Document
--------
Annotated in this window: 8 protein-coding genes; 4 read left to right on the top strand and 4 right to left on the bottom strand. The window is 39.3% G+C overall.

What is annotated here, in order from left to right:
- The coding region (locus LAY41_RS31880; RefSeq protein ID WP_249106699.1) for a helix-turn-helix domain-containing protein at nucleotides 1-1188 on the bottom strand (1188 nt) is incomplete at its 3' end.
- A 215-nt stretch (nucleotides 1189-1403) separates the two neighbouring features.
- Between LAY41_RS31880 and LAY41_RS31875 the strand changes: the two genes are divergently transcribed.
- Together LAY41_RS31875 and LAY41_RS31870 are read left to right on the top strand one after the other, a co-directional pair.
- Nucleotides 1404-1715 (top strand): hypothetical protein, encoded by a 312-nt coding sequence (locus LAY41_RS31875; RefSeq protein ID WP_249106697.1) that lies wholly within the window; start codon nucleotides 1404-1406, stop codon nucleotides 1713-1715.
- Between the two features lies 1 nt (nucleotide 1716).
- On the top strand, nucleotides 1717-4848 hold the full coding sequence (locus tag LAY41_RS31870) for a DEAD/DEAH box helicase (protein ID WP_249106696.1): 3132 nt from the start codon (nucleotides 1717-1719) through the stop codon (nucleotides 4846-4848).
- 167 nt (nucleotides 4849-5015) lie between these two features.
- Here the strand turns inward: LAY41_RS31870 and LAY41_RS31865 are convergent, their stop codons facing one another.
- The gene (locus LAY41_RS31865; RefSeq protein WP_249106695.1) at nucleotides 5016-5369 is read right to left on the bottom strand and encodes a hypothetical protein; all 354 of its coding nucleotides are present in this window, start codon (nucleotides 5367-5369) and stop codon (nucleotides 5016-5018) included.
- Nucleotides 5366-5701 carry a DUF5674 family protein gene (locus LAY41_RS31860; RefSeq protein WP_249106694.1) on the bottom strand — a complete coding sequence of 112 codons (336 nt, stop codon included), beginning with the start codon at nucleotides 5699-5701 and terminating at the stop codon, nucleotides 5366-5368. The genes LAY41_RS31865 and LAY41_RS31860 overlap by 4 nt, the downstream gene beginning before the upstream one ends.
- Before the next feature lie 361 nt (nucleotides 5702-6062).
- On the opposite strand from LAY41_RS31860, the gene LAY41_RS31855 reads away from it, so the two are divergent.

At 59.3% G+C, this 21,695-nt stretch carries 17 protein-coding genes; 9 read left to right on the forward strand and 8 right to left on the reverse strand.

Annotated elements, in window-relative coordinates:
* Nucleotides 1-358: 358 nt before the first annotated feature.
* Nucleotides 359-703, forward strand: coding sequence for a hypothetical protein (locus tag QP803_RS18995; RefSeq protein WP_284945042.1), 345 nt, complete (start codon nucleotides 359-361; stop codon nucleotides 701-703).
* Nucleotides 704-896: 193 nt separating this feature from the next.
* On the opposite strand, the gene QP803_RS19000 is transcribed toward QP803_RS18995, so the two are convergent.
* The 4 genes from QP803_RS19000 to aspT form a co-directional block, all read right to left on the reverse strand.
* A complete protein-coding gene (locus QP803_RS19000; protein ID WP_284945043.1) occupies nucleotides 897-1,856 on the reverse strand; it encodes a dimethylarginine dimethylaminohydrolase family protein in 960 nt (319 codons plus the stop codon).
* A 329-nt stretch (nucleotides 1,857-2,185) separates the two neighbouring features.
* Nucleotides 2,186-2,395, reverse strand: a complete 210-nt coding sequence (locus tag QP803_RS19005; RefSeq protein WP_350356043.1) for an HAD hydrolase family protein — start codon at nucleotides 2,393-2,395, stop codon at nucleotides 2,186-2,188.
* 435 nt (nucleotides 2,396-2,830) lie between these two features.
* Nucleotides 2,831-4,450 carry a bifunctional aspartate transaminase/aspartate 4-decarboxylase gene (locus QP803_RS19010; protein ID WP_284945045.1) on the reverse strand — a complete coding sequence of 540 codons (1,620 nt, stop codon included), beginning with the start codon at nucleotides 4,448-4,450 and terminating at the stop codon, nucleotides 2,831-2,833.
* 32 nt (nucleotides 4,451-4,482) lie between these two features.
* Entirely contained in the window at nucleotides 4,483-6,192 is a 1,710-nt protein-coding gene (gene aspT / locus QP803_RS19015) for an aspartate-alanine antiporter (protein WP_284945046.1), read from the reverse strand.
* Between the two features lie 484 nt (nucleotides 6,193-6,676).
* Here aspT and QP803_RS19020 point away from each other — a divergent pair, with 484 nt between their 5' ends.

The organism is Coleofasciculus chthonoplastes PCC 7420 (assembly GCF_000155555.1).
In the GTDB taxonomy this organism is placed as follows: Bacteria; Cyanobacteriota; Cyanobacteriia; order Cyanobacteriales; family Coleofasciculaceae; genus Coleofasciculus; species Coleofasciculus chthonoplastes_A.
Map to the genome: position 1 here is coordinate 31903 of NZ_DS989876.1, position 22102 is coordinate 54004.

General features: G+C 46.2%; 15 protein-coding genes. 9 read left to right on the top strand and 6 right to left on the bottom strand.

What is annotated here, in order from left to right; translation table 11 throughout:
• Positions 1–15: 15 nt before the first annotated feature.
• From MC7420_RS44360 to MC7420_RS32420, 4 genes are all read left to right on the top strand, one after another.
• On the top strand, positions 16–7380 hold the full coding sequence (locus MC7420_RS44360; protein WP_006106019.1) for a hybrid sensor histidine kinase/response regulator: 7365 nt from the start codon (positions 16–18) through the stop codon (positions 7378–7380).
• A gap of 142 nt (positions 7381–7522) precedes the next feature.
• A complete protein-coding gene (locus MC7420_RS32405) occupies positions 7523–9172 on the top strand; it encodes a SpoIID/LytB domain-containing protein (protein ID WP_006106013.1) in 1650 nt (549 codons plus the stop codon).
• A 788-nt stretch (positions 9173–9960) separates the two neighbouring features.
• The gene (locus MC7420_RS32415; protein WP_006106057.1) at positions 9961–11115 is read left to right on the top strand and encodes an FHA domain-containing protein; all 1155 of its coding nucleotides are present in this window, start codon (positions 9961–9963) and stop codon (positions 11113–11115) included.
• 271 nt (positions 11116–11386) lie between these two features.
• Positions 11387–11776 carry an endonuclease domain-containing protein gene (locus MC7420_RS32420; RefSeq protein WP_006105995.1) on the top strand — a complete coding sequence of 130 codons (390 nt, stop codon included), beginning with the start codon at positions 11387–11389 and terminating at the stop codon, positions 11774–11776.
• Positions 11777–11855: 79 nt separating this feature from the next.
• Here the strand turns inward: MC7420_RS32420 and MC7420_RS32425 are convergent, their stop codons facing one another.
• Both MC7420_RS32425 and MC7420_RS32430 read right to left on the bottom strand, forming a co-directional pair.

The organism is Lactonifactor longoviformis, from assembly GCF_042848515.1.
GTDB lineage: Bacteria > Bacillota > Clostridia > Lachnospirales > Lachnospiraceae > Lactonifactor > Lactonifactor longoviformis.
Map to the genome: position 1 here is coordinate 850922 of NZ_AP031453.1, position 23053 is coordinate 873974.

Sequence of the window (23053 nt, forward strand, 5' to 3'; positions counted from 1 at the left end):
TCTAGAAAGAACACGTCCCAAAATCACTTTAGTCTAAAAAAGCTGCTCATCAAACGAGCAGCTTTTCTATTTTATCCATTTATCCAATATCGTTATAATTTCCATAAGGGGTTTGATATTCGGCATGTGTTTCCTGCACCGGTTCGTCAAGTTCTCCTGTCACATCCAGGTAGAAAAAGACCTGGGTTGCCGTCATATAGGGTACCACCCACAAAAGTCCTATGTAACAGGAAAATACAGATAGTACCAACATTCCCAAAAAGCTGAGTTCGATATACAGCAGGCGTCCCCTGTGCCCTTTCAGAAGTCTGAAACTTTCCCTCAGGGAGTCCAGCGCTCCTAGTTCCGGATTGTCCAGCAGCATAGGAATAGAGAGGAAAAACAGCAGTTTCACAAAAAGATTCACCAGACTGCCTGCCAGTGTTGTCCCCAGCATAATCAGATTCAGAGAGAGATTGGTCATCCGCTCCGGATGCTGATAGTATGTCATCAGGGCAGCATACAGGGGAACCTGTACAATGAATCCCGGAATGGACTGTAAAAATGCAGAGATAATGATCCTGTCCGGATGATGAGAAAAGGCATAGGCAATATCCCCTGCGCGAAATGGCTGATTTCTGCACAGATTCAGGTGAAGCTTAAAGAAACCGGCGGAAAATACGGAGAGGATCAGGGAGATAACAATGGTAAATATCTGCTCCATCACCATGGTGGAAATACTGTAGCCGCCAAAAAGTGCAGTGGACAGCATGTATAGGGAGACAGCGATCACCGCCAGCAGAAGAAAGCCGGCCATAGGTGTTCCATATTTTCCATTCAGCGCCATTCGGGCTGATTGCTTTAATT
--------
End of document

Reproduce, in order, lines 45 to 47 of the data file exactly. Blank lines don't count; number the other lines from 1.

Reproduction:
• Positions 11387–11776 carry an endonuclease domain-containing protein gene (locus MC7420_RS32420; RefSeq protein WP_006105995.1) on the top strand — a complete coding sequence of 130 codons (390 nt, stop codon included), beginning with the start codon at positions 11387–11389 and terminating at the stop codon, positions 11774–11776.
• Positions 11777–11855: 79 nt separating this feature from the next.
• Here the strand turns inward: MC7420_RS32420 and MC7420_RS32425 are convergent, their stop codons facing one another.